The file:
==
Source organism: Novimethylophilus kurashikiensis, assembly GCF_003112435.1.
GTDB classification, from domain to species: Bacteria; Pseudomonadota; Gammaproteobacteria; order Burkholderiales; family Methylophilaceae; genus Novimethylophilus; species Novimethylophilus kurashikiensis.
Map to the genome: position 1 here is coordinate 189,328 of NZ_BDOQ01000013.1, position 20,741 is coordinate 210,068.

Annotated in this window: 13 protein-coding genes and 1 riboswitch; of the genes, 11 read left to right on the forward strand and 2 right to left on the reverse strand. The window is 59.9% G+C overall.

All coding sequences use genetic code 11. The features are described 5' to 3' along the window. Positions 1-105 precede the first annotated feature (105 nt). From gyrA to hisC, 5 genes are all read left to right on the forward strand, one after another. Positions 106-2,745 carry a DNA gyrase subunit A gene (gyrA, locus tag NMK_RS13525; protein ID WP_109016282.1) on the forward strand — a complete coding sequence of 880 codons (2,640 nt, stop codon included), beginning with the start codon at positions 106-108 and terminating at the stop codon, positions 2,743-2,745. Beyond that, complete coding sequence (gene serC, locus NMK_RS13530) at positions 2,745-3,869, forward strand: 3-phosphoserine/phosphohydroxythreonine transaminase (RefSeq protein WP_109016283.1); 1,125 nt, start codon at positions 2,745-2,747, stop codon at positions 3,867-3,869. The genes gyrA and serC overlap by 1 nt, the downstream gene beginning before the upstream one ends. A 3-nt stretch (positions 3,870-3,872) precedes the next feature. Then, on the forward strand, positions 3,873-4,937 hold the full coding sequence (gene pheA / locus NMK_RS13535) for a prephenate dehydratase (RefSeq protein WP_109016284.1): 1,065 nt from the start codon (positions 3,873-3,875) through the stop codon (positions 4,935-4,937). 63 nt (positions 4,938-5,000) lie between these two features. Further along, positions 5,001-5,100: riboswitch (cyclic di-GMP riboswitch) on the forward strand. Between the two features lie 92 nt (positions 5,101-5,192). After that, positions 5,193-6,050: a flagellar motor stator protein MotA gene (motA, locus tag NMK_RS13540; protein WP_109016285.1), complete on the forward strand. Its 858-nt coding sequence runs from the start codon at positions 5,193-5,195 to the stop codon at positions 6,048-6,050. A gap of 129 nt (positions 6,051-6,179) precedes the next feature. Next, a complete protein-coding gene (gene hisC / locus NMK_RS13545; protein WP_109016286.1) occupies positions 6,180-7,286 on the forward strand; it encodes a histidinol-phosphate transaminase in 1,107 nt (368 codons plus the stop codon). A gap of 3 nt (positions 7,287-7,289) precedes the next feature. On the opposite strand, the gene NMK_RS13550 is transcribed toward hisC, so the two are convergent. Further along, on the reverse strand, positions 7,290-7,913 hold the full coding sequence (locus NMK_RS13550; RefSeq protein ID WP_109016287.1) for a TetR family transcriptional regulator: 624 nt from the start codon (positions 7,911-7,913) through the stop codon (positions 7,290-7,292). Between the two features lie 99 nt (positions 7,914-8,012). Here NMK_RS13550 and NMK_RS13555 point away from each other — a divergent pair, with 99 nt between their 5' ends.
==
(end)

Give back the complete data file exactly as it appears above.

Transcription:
Source organism: Novimethylophilus kurashikiensis, assembly GCF_003112435.1.
GTDB classification, from domain to species: Bacteria; Pseudomonadota; Gammaproteobacteria; order Burkholderiales; family Methylophilaceae; genus Novimethylophilus; species Novimethylophilus kurashikiensis.
Map to the genome: position 1 here is coordinate 189,328 of NZ_BDOQ01000013.1, position 20,741 is coordinate 210,068.

Annotated in this window: 13 protein-coding genes and 1 riboswitch; of the genes, 11 read left to right on the forward strand and 2 right to left on the reverse strand. The window is 59.9% G+C overall.

All coding sequences use genetic code 11. The features are described 5' to 3' along the window. Positions 1-105 precede the first annotated feature (105 nt). From gyrA to hisC, 5 genes are all read left to right on the forward strand, one after another. Positions 106-2,745 carry a DNA gyrase subunit A gene (gyrA, locus tag NMK_RS13525; protein ID WP_109016282.1) on the forward strand — a complete coding sequence of 880 codons (2,640 nt, stop codon included), beginning with the start codon at positions 106-108 and terminating at the stop codon, positions 2,743-2,745. Beyond that, complete coding sequence (gene serC, locus NMK_RS13530) at positions 2,745-3,869, forward strand: 3-phosphoserine/phosphohydroxythreonine transaminase (RefSeq protein WP_109016283.1); 1,125 nt, start codon at positions 2,745-2,747, stop codon at positions 3,867-3,869. The genes gyrA and serC overlap by 1 nt, the downstream gene beginning before the upstream one ends. A 3-nt stretch (positions 3,870-3,872) precedes the next feature. Then, on the forward strand, positions 3,873-4,937 hold the full coding sequence (gene pheA / locus NMK_RS13535) for a prephenate dehydratase (RefSeq protein WP_109016284.1): 1,065 nt from the start codon (positions 3,873-3,875) through the stop codon (positions 4,935-4,937). 63 nt (positions 4,938-5,000) lie between these two features. Further along, positions 5,001-5,100: riboswitch (cyclic di-GMP riboswitch) on the forward strand. Between the two features lie 92 nt (positions 5,101-5,192). After that, positions 5,193-6,050: a flagellar motor stator protein MotA gene (motA, locus tag NMK_RS13540; protein WP_109016285.1), complete on the forward strand. Its 858-nt coding sequence runs from the start codon at positions 5,193-5,195 to the stop codon at positions 6,048-6,050. A gap of 129 nt (positions 6,051-6,179) precedes the next feature. Next, a complete protein-coding gene (gene hisC / locus NMK_RS13545; protein WP_109016286.1) occupies positions 6,180-7,286 on the forward strand; it encodes a histidinol-phosphate transaminase in 1,107 nt (368 codons plus the stop codon). A gap of 3 nt (positions 7,287-7,289) precedes the next feature. On the opposite strand, the gene NMK_RS13550 is transcribed toward hisC, so the two are convergent. Further along, on the reverse strand, positions 7,290-7,913 hold the full coding sequence (locus NMK_RS13550; RefSeq protein ID WP_109016287.1) for a TetR family transcriptional regulator: 624 nt from the start codon (positions 7,911-7,913) through the stop codon (positions 7,290-7,292). Between the two features lie 99 nt (positions 7,914-8,012). Here NMK_RS13550 and NMK_RS13555 point away from each other — a divergent pair, with 99 nt between their 5' ends.